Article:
NIST Proposes Tracking Cyber Attacks Via Web Services
Software could track and then reconstruct cyber attacks carried out against web services to help organizations understand their vulnerabilities, according to scientists with the National Institute of Standards and Technology.
Developers could build a framework that could maintain transactional records among web services in order to recreate the scene of the crime in the aftermath of a cyber attack, scientists from the National Institute of Standards and Technology suggest in a new study.
More specifically, the researchers propose designing web services, which they label Forensic Web Services, that preserve evidence of attacks and then, using that data, reconstruct series of web service invocations that took place during the course of the attacks.
More Government Insights
- Building a Hybrid Cloud in Government: It's not that Complicated
- Single Source of Truth for Managing Critical Assets Application Consolidation across Public Sector Organizations
- Forrester Whitepaper: IT Operations Managers Must Rethink Their Approach to Private Cloud
- Edge Virtual Server Infrastructure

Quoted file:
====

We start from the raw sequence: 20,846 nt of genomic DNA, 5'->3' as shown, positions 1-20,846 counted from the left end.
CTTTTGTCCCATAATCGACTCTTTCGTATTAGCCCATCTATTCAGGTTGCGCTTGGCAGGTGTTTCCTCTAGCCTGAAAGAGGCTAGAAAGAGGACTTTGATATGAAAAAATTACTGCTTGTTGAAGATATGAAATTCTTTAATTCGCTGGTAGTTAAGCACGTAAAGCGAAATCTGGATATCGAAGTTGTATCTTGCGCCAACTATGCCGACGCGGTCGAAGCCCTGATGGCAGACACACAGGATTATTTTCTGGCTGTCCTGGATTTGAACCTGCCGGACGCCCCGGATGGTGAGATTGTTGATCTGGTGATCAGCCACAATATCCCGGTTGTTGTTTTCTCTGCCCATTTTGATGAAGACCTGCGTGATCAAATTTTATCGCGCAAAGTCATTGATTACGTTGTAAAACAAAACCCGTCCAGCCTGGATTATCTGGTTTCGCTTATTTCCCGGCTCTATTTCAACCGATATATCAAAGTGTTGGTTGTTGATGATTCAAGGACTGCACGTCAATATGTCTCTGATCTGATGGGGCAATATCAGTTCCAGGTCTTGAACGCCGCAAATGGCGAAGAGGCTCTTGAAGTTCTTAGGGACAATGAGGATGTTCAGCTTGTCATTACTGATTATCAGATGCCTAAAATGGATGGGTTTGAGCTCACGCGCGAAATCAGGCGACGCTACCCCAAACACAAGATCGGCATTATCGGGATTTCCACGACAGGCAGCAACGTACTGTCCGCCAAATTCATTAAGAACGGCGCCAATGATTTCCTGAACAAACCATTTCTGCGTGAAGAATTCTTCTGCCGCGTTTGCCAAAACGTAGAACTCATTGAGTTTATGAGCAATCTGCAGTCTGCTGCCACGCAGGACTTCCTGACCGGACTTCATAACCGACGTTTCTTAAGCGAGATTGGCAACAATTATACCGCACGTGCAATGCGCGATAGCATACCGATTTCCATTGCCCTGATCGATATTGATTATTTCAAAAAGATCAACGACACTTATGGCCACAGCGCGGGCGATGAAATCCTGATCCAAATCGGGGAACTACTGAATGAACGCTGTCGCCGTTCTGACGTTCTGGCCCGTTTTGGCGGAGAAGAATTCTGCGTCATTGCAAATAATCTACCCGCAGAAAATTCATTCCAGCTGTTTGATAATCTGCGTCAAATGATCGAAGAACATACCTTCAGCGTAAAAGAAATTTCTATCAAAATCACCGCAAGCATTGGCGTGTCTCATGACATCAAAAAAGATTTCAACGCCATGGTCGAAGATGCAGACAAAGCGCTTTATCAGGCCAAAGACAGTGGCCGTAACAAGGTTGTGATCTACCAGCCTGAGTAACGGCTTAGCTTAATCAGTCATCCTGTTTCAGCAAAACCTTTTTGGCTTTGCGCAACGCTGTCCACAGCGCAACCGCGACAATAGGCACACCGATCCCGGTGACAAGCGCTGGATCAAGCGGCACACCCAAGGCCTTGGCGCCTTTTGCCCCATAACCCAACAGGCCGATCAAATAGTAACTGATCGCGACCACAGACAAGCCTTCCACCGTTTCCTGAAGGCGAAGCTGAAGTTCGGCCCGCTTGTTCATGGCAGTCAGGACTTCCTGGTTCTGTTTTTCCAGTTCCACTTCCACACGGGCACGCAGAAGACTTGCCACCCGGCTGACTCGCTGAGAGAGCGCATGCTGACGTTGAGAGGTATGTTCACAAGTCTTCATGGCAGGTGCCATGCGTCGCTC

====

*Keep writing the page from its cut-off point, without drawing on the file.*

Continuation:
The system, the report's authors say, could work with any web services based on XML, Simple Object Access Protocol (SOAP) and related open standards.
The service would record transactions -- whenever they are invoked -- between pairs of services, and piece them together into pictures of the complex transactional scenarios that occurred during specific time periods, such as during an attack. The transaction records would be encrypted to maintain a level of security.
In order to work and for the records to be admissible as legal evidence, Forensic Web Services would be need to integrated with other web services, acting as a trusted, independent third party service. The data generated by the service's observation of transactions could be provided directly to forensic examiners and to customer of the Forensic Web Service, whose own web service was attacked.
With data in hand, examiners and victims could track down the insecure culprit, whether it was one of their own services or a third party. In addition, the researchers suggest, detailed evidence of malicious activity could impact the severity of punishment ultimately handed down to the culprits because the records would likely be used in court.
Once your agency has completed the business case for deploying a private cloud, how do you actually move ahead with your data center transformation? In this InformationWeek Government Webcast, we'll explore steps to get you there. It happens Aug. 11. Register now.